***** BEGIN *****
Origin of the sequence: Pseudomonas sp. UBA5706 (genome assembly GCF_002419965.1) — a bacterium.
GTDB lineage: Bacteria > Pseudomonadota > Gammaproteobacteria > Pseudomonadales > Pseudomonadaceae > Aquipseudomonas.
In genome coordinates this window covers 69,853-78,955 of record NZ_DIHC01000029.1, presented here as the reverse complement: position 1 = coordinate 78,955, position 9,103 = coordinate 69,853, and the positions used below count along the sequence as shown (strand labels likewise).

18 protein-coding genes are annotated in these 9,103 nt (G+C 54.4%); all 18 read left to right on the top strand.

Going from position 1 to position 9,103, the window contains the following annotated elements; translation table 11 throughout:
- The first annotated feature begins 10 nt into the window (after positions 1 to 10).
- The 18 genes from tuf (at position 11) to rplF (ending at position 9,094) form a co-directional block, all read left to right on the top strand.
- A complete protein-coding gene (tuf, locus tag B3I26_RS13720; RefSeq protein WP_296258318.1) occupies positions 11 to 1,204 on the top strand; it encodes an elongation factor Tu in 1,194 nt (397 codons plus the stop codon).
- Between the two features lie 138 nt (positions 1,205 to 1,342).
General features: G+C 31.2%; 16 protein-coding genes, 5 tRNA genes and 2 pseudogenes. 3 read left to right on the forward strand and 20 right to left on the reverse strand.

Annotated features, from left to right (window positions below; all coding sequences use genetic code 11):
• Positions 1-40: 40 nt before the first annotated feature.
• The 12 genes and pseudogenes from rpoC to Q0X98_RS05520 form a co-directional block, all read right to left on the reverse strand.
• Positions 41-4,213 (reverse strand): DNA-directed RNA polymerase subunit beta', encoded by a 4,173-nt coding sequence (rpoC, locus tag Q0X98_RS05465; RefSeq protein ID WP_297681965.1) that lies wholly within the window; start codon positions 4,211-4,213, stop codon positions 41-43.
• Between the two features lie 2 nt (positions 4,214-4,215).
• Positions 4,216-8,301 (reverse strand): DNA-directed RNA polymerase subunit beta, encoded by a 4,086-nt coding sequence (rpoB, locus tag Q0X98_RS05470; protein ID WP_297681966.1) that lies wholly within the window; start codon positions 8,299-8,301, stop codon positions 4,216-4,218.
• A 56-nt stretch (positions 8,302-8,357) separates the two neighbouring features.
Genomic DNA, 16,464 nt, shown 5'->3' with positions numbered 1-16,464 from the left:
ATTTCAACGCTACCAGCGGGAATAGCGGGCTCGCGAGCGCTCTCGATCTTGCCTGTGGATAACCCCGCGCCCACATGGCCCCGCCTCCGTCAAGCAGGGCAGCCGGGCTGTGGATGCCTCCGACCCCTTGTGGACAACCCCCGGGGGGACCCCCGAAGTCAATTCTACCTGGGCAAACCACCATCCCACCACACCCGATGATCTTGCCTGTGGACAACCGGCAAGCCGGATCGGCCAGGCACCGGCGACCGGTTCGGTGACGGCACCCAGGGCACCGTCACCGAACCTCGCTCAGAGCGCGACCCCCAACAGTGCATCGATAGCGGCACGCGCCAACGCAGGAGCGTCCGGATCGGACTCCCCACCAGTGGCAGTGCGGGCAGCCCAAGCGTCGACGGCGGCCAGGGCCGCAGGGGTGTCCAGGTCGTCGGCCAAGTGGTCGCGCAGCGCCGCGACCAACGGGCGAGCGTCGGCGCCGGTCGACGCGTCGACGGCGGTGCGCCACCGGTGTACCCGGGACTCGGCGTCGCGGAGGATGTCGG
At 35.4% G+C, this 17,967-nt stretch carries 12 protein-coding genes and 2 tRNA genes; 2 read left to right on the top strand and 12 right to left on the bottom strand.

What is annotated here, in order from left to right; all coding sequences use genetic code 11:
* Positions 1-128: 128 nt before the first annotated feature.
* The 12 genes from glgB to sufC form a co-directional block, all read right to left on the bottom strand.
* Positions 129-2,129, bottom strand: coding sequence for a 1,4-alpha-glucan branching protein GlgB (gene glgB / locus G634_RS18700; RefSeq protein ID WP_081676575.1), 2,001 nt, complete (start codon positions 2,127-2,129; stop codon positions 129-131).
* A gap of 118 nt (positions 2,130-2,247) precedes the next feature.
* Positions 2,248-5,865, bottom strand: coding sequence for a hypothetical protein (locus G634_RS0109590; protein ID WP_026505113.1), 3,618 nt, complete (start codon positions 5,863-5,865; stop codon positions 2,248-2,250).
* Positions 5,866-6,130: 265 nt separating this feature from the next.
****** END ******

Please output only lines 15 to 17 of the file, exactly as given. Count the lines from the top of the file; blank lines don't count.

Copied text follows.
• Between the two features lie 2 nt (positions 4,214-4,215).
• Positions 4,216-8,301 (reverse strand): DNA-directed RNA polymerase subunit beta, encoded by a 4,086-nt coding sequence (rpoB, locus tag Q0X98_RS05470; protein ID WP_297681966.1) that lies wholly within the window; start codon positions 8,299-8,301, stop codon positions 4,216-4,218.
• A 56-nt stretch (positions 8,302-8,357) separates the two neighbouring features.